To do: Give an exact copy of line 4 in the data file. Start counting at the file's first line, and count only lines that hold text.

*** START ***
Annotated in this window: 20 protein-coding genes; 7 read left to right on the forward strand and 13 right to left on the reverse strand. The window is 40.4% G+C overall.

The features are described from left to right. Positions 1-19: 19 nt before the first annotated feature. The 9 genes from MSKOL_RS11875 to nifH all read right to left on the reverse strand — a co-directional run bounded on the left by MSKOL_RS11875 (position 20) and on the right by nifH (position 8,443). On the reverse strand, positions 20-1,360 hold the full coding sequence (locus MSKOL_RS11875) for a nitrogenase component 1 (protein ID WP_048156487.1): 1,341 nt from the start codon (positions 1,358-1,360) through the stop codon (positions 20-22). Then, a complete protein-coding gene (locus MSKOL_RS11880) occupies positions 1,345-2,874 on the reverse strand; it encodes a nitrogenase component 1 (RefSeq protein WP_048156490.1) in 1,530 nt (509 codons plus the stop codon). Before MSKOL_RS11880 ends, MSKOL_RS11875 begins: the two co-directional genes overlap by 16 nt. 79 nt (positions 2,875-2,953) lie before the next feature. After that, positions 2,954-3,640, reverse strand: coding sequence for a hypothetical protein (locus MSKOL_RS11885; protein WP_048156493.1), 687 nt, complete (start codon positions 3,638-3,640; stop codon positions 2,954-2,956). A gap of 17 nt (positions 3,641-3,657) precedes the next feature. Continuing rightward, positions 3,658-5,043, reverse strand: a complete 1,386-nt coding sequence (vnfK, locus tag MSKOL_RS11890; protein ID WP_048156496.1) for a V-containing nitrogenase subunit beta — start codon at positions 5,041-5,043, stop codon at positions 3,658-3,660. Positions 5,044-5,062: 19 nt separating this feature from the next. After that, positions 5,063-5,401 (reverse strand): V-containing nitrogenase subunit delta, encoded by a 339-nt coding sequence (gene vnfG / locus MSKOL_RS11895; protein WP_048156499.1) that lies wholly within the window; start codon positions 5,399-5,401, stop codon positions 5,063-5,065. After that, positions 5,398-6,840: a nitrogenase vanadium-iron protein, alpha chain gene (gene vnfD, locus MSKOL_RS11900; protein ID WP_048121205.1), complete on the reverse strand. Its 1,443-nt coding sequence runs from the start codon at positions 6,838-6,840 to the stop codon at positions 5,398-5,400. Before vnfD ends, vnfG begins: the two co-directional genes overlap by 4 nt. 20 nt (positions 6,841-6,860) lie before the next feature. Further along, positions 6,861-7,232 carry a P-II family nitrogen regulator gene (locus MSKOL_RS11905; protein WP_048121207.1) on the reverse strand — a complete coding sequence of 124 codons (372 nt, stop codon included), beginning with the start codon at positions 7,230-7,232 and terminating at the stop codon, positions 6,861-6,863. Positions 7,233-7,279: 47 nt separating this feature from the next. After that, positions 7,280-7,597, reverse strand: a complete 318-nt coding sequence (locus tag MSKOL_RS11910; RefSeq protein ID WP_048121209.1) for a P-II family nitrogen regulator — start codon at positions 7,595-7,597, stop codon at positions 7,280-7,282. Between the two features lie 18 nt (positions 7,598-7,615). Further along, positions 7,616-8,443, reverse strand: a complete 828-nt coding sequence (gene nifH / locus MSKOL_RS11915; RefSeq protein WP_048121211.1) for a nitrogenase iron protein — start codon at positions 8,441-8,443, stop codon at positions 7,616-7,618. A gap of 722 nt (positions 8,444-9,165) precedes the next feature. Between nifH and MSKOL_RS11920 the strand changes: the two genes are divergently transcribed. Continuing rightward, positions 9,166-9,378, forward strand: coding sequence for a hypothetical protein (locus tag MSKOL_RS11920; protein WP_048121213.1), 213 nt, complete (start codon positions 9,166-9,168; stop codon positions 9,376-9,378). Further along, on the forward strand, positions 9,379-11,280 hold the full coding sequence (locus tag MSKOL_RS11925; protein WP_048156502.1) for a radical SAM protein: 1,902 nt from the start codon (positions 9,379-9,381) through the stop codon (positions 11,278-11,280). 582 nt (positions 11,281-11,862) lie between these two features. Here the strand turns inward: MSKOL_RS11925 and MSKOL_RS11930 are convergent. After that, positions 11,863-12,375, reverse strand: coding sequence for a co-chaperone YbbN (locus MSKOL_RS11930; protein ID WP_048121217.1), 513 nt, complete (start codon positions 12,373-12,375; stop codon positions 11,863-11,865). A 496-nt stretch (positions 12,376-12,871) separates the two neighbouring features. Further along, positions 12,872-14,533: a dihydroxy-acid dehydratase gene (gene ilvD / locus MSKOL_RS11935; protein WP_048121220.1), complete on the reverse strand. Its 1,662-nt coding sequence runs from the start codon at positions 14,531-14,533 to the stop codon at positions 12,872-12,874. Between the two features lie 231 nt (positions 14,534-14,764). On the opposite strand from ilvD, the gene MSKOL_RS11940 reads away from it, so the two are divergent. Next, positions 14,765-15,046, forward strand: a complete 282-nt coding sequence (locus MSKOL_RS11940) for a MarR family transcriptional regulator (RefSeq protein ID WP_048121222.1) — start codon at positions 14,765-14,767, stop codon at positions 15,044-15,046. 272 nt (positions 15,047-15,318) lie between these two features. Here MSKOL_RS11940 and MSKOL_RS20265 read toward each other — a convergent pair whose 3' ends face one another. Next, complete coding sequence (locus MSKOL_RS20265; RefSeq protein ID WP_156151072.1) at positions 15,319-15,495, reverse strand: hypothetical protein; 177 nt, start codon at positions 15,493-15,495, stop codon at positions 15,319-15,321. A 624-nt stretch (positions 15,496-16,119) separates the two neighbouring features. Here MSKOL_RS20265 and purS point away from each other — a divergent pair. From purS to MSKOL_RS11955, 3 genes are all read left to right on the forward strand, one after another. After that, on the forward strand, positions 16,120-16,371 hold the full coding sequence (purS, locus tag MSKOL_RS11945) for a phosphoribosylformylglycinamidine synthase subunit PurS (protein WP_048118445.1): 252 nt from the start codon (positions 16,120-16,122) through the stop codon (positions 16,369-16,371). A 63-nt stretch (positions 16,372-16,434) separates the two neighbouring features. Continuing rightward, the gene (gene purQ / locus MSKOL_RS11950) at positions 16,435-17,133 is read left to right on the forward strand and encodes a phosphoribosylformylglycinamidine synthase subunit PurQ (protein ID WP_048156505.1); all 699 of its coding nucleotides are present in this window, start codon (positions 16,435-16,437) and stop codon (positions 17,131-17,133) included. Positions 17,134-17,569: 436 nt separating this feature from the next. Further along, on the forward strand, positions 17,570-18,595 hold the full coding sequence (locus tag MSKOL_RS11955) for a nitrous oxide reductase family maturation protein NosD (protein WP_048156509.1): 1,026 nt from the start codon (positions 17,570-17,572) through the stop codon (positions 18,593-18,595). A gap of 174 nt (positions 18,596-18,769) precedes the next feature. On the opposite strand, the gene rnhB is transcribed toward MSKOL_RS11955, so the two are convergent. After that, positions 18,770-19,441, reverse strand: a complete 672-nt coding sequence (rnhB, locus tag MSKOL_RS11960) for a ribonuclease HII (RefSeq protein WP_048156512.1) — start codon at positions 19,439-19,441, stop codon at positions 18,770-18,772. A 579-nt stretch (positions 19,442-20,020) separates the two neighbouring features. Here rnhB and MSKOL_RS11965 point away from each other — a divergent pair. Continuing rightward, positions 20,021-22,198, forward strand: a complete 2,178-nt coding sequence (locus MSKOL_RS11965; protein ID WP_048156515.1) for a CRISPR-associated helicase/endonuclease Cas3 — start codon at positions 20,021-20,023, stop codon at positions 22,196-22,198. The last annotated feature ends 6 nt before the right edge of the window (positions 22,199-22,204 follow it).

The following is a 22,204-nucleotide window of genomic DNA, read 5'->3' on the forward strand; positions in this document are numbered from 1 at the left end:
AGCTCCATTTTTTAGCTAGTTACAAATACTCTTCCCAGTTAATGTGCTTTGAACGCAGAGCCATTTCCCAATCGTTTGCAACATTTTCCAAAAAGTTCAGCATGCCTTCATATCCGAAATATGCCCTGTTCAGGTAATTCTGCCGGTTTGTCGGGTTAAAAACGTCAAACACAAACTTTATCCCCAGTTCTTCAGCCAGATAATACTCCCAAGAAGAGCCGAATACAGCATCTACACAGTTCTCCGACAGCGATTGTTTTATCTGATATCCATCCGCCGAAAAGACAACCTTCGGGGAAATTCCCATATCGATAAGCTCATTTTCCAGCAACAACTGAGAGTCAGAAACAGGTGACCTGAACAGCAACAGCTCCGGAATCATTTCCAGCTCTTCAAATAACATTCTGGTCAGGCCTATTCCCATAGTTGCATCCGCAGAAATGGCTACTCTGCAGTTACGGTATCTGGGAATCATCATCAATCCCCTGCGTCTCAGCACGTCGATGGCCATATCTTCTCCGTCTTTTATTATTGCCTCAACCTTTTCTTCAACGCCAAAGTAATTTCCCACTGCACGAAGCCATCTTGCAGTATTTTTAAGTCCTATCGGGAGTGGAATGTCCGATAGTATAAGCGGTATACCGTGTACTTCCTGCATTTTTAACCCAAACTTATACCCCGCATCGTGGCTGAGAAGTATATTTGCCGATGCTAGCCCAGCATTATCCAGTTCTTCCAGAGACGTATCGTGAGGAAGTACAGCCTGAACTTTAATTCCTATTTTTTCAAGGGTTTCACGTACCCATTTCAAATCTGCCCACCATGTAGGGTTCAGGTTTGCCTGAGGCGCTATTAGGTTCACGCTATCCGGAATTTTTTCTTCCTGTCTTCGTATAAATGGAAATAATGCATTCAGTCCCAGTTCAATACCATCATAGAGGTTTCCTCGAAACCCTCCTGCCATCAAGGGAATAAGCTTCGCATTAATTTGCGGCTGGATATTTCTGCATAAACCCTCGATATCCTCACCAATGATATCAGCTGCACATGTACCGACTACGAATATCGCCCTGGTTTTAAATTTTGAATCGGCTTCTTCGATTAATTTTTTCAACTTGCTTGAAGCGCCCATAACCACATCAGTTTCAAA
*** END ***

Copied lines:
AGCTCCATTTTTTAGCTAGTTACAAATACTCTTCCCAGTTAATGTGCTTTGAACGCAGAGCCATTTCCCAATCGTTTGCAACATTTTCCAAAAAGTTCAGCATGCCTTCATATCCGAAATATGCCCTGTTCAGGTAATTCTGCCGGTTTGTCGGGTTAAAAACGTCAAACACAAACTTTATCCCCAGTTCTTCAGCCAGATAATACTCCCAAGAAGAGCCGAATACAGCATCTACACAGTTCTCCGACAGCGATTGTTTTATCTGATATCCATCCGCCGAAAAGACAACCTTCGGGGAAATTCCCATATCGATAAGCTCATTTTCCAGCAACAACTGAGAGTCAGAAACAGGTGACCTGAACAGCAACAGCTCCGGAATCATTTCCAGCTCTTCAAATAACATTCTGGTCAGGCCTATTCCCATAGTTGCATCCGCAGAAATGGCTACTCTGCAGTTACGGTATCTGGGAATCATCATCAATCCCCTGCGTCTCAGCACGTCGATGGCCATATCTTCTCCGTCTTTTATTATTGCCTCAACCTTTTCTTCAACGCCAAAGTAATTTCCCACTGCACGAAGCCATCTTGCAGTATTTTTAAGTCCTATCGGGAGTGGAATGTCCGATAGTATAAGCGGTATACCGTGTACTTCCTGCATTTTTAACCCAAACTTATACCCCGCATCGTGGCTGAGAAGTATATTTGCCGATGCTAGCCCAGCATTATCCAGTTCTTCCAGAGACGTATCGTGAGGAAGTACAGCCTGAACTTTAATTCCTATTTTTTCAAGGGTTTCACGTACCCATTTCAAATCTGCCCACCATGTAGGGTTCAGGTTTGCCTGAGGCGCTATTAGGTTCACGCTATCCGGAATTTTTTCTTCCTGTCTTCGTATAAATGGAAATAATGCATTCAGTCCCAGTTCAATACCATCATAGAGGTTTCCTCGAAACCCTCCTGCCATCAAGGGAATAAGCTTCGCATTAATTTGCGGCTGGATATTTCTGCATAAACCCTCGATATCCTCACCAATGATATCAGCTGCACATGTACCGACTACGAATATCGCCCTGGTTTTAAATTTTGAATCGGCTTCTTCGATTAATTTTTTCAACTTGCTTGAAGCGCCCATAACCACATCAGTTTCAAA